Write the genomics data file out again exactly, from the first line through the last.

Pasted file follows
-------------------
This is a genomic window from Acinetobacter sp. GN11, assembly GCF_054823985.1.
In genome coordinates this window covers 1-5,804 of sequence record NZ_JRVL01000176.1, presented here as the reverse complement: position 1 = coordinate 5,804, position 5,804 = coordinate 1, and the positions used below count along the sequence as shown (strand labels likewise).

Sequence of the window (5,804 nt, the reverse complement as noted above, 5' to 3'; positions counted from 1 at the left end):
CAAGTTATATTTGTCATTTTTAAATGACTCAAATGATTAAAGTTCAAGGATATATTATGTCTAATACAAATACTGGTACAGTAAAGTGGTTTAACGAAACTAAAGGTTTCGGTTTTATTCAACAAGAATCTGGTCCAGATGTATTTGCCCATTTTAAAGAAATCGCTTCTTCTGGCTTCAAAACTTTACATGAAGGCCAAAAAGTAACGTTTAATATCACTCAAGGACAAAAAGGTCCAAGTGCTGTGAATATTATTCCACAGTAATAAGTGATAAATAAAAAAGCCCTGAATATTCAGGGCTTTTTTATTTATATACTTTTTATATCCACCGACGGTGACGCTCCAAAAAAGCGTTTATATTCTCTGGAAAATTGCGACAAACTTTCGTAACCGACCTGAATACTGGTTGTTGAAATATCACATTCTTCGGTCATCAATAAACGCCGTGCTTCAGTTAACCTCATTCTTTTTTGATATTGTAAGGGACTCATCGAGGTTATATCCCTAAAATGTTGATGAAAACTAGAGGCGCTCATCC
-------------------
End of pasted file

This is a genomic window from Acinetobacter sp. GN11, assembly GCF_054823985.1.
In genome coordinates this window covers 1-5,804 of sequence record NZ_JRVL01000176.1, presented here as the reverse complement: position 1 = coordinate 5,804, position 5,804 = coordinate 1, and the positions used below count along the sequence as shown (strand labels likewise).

Sequence of the window (5,804 nt, the reverse complement as noted above, 5' to 3'; positions counted from 1 at the left end):
CAAGTTATATTTGTCATTTTTAAATGACTCAAATGATTAAAGTTCAAGGATATATTATGTCTAATACAAATACTGGTACAGTAAAGTGGTTTAACGAAACTAAAGGTTTCGGTTTTATTCAACAAGAATCTGGTCCAGATGTATTTGCCCATTTTAAAGAAATCGCTTCTTCTGGCTTCAAAACTTTACATGAAGGCCAAAAAGTAACGTTTAATATCACTCAAGGACAAAAAGGTCCAAGTGCTGTGAATATTATTCCACAGTAATAAGTGATAAATAAAAAAGCCCTGAATATTCAGGGCTTTTTTATTTATATACTTTTTATATCCACCGACGGTGACGCTCCAAAAAAGCGTTTATATTCTCTGGAAAATTGCGACAAACTTTCGTAACCGACCTGAATACTGGTTGTTGAAATATCACATTCTTCGGTCATCAATAAACGCCGTGCTTCAGTTAACCTCATTCTTTTTTGATATTGTAAGGGACTCATCGAGGTTATATCCCTAAAATGTTGATGAAAACTAGAGGCGCTCATCC